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Shrinking of the Japanese Uniqueness: A Quantitative Analysis of Life Course Changes

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Chapter Summary

Discussions on Japanese familialism in general require a detailed examination of the history and tradition of families in Japanese society based on studies focusing on international comparisons. This chapter focuses on the characteristics of Japan that became clear between the 1970s and 1990s by comparisons with European countries and the United States. The M-shaped employment pattern for Japanese women, for example, became obvious because it maintained its form while other countries were experiencing variations in their employment patterns. A similar tendency is also seen for the employment of the elderly. Japanese familialism discussed in the chapter refers to the system that supported the life course patterns of the Japanese between the 1970s and 1990s, reflected in various policies and public awareness. The term "postwar Japanese life course" refers to the life pattern that became distinct during this period against the background of this familialism.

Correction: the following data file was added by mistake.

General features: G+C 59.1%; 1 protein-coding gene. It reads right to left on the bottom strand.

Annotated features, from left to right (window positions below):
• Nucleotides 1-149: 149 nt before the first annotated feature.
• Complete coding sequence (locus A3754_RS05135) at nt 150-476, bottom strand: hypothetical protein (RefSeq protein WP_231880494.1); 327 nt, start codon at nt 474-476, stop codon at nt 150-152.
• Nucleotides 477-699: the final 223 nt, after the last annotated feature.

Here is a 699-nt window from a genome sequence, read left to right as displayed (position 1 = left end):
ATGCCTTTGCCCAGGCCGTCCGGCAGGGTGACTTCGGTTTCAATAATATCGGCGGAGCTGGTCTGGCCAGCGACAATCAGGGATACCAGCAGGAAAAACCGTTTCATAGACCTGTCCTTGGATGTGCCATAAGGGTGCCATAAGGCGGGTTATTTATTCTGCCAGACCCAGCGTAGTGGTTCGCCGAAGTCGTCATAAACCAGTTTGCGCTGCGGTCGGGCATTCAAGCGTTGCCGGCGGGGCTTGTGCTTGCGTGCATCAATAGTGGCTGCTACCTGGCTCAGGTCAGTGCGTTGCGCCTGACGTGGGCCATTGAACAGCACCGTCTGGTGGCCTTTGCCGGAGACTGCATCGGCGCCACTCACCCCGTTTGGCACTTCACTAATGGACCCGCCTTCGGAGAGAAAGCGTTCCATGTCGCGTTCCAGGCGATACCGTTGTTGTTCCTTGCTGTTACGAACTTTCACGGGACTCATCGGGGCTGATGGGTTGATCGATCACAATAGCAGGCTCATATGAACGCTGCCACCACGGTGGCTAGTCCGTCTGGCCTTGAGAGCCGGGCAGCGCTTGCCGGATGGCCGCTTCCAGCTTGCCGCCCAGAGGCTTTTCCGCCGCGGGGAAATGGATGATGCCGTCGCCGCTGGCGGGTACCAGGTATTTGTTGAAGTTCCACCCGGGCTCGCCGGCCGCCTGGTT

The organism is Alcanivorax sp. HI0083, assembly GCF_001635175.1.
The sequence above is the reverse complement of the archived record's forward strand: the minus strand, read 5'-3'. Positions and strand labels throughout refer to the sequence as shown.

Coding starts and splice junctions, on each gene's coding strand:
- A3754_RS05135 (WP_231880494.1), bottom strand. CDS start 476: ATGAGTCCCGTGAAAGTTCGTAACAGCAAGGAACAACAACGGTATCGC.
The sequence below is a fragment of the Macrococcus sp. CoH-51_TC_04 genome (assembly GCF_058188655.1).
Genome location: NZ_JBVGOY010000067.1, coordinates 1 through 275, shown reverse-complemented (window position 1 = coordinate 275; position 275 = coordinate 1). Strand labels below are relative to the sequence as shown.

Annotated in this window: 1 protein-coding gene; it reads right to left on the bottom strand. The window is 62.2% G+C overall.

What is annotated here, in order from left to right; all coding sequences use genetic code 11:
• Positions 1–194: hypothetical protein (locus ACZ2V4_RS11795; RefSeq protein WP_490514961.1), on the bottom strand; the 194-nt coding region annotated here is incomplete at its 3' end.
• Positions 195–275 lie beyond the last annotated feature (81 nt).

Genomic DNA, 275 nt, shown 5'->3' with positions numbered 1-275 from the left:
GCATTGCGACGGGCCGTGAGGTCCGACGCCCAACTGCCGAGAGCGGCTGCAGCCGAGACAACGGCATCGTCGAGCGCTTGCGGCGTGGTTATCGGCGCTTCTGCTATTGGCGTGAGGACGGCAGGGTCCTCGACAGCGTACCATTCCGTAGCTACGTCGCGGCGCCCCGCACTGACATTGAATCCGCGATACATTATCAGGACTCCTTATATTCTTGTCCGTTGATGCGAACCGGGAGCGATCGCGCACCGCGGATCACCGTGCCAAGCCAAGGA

Keywords: European countries; international comparisons; Japanese familialism; M-shaped employment pattern; postwar Japanese life course; United States



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